Monday, December 25, 2006

Television Advertising Teaches Us How to Think (in an Era of Secondary Orality)

Every television commercial is a lesson in the ways of thought under secondary orality and, as advertising icons spread out to other venues, they act as constant reminders of the secondary orality way to process experience.

Theatrical television is based on literary conventions. Film school students can tell you how every movie is divided into three acts--just like a stage play. One hour theatrical tv programs extend the dramatic arc to four acts, each about 11 minutes long. The drama progresses via thought processes that are linear, based on literacy-based cause and effect logic. TV Ads teach us to think like pre-literate peoples, using the type of non-linear thought processes that Claude Lévi-Strauss divided into "empirical" and "transcendental" deduction.

Empirical deduction occurs whenever a myth attributes a function value or symbolic meaning to a natural being because of an empirical judgment durably associating the being with the attribution. From a formal point of view the correctness of the empirical judgment is irrelevant. (1)

Empirical deduction begins with some observation of reality. It then treats that observation as if it were an abstract concept. This type of mental process can occur using two different types of association. First, through the use of a metonymic association, some observed characteristic or habit of an animal is treated as if it stood for the entire animal. If this characteristic is found elsewhere in the environment, it too is associated with that animal. The metonymic association then becomes a metaphoric assertion. Lévi-Strauss’s term for such uses of metaphor is “imaginary association.”

An imaginary association…results in the attribution of curative powers against snake bite and tooth decay to seeds shaped like fangs. (2)

The metonymic association (fangs of a snake) is used to make a metaphoric assertion (fang-shaped seeds cure snake bite). In classic television advertising we see this type of reasoning regularly. The air bubbles in Baggies sandwich bags make the bag look like an alligator’s skin, so an alligator is used as the product mascot. The Volkswagon “bug,” the Turtlewax turtle, and the old Exxon tiger are further examples of this type of association.

In current advertising, the associations are more subtle. For example, many ads feature automobiles that will never in real life leave a paved road "roughing" it through forests or deserts, avoiding natural obstacles and endowing the driver with the "freedom of the wilderness." The irony of these images is that the car or SUV, which often is given an animal name, is actually the embodiment of culture that provides the driver with protection against the storm. This is why Marshall McLuhan could refer to the automobile and driver as a knight in shining armor:

The car gave to the democratic cavalier his horse and armor and haughty insolence in one package, transmogrifying the knight into a misguided missle. (3)

"Transcendental" deduction operates at another step removed from reality. The characteristic attributed to an animal or an object is removed from any grounding in empirical observation, and is determined by its relative position in the culture's symbolic structure as a whole. Lévi-Strauss states that:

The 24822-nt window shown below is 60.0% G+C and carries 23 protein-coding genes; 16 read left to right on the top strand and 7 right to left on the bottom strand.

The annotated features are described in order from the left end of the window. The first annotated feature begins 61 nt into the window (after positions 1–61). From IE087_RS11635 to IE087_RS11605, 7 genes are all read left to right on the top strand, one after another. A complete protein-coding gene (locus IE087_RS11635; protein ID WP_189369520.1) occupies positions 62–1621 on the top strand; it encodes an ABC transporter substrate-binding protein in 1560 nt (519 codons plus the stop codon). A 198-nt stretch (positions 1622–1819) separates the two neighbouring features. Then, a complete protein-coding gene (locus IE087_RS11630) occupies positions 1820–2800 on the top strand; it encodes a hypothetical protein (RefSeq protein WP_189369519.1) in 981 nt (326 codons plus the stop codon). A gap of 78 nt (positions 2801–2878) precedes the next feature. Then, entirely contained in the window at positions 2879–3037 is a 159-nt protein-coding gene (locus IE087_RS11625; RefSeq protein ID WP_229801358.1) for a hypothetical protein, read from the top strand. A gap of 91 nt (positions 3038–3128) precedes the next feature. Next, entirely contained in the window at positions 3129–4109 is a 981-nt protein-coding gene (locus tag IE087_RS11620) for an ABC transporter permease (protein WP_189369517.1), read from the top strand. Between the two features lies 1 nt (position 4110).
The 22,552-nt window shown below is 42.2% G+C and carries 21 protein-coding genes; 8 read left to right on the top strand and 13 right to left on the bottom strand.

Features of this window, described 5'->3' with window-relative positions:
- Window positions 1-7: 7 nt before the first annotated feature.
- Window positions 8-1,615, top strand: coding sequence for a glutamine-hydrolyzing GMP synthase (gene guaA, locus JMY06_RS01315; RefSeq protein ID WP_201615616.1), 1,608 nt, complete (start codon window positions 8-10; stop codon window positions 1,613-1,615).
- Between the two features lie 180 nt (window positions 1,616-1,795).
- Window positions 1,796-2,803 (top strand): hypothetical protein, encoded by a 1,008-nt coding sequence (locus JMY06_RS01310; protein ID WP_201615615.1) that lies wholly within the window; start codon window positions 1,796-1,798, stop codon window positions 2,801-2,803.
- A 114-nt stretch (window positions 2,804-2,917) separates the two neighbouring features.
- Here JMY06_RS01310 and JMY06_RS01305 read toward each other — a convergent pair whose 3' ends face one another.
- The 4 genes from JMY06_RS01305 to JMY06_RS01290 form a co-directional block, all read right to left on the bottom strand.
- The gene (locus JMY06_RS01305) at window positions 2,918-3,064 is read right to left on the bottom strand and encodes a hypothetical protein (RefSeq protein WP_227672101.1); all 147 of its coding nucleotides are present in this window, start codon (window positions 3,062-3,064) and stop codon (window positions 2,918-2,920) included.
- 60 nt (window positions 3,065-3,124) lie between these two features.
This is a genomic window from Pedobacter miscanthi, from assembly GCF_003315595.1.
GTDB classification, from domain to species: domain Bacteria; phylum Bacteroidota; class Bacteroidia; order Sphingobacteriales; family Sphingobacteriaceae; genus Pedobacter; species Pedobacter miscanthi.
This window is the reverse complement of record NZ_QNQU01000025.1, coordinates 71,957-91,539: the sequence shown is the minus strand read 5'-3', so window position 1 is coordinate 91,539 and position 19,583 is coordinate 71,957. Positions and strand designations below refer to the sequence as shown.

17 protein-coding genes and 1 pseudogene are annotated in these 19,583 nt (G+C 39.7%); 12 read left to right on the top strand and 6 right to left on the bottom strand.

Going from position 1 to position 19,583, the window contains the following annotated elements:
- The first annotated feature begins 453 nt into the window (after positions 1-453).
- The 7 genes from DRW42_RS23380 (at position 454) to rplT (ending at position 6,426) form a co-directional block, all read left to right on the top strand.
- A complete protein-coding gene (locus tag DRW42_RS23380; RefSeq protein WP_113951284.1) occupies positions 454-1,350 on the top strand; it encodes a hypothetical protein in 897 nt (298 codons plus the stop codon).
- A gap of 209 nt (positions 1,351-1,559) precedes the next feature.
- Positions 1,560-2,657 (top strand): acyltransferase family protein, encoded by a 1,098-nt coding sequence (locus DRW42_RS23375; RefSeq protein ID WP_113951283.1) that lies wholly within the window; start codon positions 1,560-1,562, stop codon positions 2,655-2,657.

It does not necessarily rest on a true or false, a direct or indirect empirical base; rather, it stems from the awareness of a certain logical necessity, that of attributing certain properties to a given being because empirical deduction has previously connected this being with others on the basis of a set of correlative properties (4)

Lévi-Strauss has borrowed the notion of redundancy from communication theory to explain the rationale behind this procedure. Imagine that you are the story teller of a culture that relies on oral communication for the transmission of its body of knowledge. Let us assume for the sake of argument that you are fully aware of the hid­den structural associations that your stories are portraying. How would you insure that the information contained in those tales would survive the erosion of time and the individual idiosyncrasies of future story tellers? One way would be to take the basic message or messages and repeat them over and over again using different formats and imagery. Though the stories would seem to be about different heroes, animals, events, and so on, the underlying struc­ture would be more or less the same throughout. Furthermore, future story tellers would internalize these structures so that they would tend to reject any alterations which went against the general pattern.

That's why, in our secondary orality culture, ads want to insinuate themselves into every aspect of our lives: Not just as an accepted part of television and radio and magazines but also in movies and broadway theaters, in our schools and workplaces. Can our places of worship be far behind?

The type of thought manifest in television advertising represents the symbolic realization of the lesson of the medium itself. A medium of images and sounds, TV's biases toward the non-discursive are represented and reinforced in the narratives of advertising.

(1) Levi-Strauss, C. (1971). “The Deduction of the Crane,” in Structural Analysis of Oral Tradition, Maranda, P. and Maranda E.K., Eds. (p. 3). Philadelphia: University of Pennsylvania Press.